Technique to Learn Research Topics Other Than Your Own: Part I

This brief post extends itself from my earlier post on "Learning How to Learn" which basically summarized how one can go about structuring learning habits to grind out subjects that are not naturally intuitive. I have had to force myself this semester to learn about processing remote sensing images just because my class prof thought it was a bad idea for me to drop the class, so here I am, grueling out overdue assignments and term projects. 

Although my research is based on nano satellites, specifically on extreme (because it's related to space) embedded optical (camera) design, and is somehow related to post processing of remote sensed (satellite) imagery, they are completely different research areas. The only reason I took the class was to learn about image processing algorithms I could apply on my on board computer but ended up working on "post processing" of already taken and downloaded images. 

Trust me, these are very different things. 

The reason I am explaining this is that I had to learn about a new research topic from scratch. So all I am doing now is documenting how I am approaching this problem of learning something that's not going to give a any shit about my thesis.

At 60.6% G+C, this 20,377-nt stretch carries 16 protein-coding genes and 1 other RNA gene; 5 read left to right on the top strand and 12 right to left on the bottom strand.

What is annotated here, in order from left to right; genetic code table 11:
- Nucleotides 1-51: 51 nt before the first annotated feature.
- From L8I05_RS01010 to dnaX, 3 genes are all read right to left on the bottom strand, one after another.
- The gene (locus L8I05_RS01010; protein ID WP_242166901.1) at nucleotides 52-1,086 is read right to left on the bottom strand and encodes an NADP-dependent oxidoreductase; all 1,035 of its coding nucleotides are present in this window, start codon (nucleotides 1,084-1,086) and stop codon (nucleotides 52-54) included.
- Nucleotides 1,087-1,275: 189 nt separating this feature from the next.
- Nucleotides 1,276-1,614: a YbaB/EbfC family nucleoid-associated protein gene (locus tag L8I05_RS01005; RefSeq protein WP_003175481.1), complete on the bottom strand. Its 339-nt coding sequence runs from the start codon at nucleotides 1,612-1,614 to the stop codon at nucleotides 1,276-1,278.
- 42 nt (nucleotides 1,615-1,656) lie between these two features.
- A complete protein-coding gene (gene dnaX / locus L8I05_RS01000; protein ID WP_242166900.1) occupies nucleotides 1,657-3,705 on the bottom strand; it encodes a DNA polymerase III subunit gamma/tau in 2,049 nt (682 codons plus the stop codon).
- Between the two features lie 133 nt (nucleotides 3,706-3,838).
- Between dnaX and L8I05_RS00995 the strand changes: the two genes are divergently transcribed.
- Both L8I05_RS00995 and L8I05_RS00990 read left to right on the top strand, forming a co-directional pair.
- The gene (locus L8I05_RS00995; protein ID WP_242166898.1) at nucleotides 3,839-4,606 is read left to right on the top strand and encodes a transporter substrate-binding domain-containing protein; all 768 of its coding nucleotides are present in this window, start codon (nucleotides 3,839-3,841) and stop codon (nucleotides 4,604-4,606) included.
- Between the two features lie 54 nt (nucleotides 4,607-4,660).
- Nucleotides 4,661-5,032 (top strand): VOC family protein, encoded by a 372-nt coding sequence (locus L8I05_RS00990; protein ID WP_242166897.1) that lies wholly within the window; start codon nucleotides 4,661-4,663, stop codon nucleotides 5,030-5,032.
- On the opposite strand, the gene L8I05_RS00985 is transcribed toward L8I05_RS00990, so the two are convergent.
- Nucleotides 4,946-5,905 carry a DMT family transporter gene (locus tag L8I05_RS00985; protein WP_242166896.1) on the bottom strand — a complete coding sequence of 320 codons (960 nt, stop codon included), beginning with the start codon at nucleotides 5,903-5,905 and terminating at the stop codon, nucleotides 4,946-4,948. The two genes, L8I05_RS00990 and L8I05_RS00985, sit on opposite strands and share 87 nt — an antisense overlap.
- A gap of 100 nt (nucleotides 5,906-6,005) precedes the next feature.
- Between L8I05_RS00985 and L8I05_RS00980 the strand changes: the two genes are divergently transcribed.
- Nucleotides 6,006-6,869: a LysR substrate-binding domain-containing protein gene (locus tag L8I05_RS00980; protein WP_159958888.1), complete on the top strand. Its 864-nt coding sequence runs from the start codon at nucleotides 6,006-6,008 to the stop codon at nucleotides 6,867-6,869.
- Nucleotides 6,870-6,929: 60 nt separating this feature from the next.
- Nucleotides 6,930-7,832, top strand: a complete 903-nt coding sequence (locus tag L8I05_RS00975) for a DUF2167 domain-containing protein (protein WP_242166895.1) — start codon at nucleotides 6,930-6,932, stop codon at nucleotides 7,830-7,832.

Oh yeah, the thesis. That's another thing I have to think about soon..

Ok, so focus, the way you want approach learning a topic let's suppose "X" is this:

1. Literature Review: 

I cannot stress this enough. Not a big fan of fat books, the only way I can learning something about a certain topic is to go to and typing down "X" and all the related keywords and going through all the paper, one at a time. 

This will force me to do two things:

A. Learn technical jargons required to make a proper, meaningful, not totally out-of-place statement on that research
B. Force myself to understand those jargons by going through another round of research just to look and understand what that jargon specifically means. By doing this, I am allowing myself to iron out sub-topics that I wouldn't have otherwise understood.

It will also allow you to:

A. Copy the methodology through which the authors have approached a certain/specific problem 
B. Look at the result and see how effective the author(s) methodology is
C. Build knowledge on different methods through which the same problem has been solved. Or at least tried to solve. 

I wasn't sure what spatial resolution imagery I should use for my landslide detection project, so I had to see whether LANDSAT images (30m) could be used 

So I found out that there were papers who used LANDSAT images before:

I will have to leave it at that for now otherwise I will run late.
I will talk more in part II


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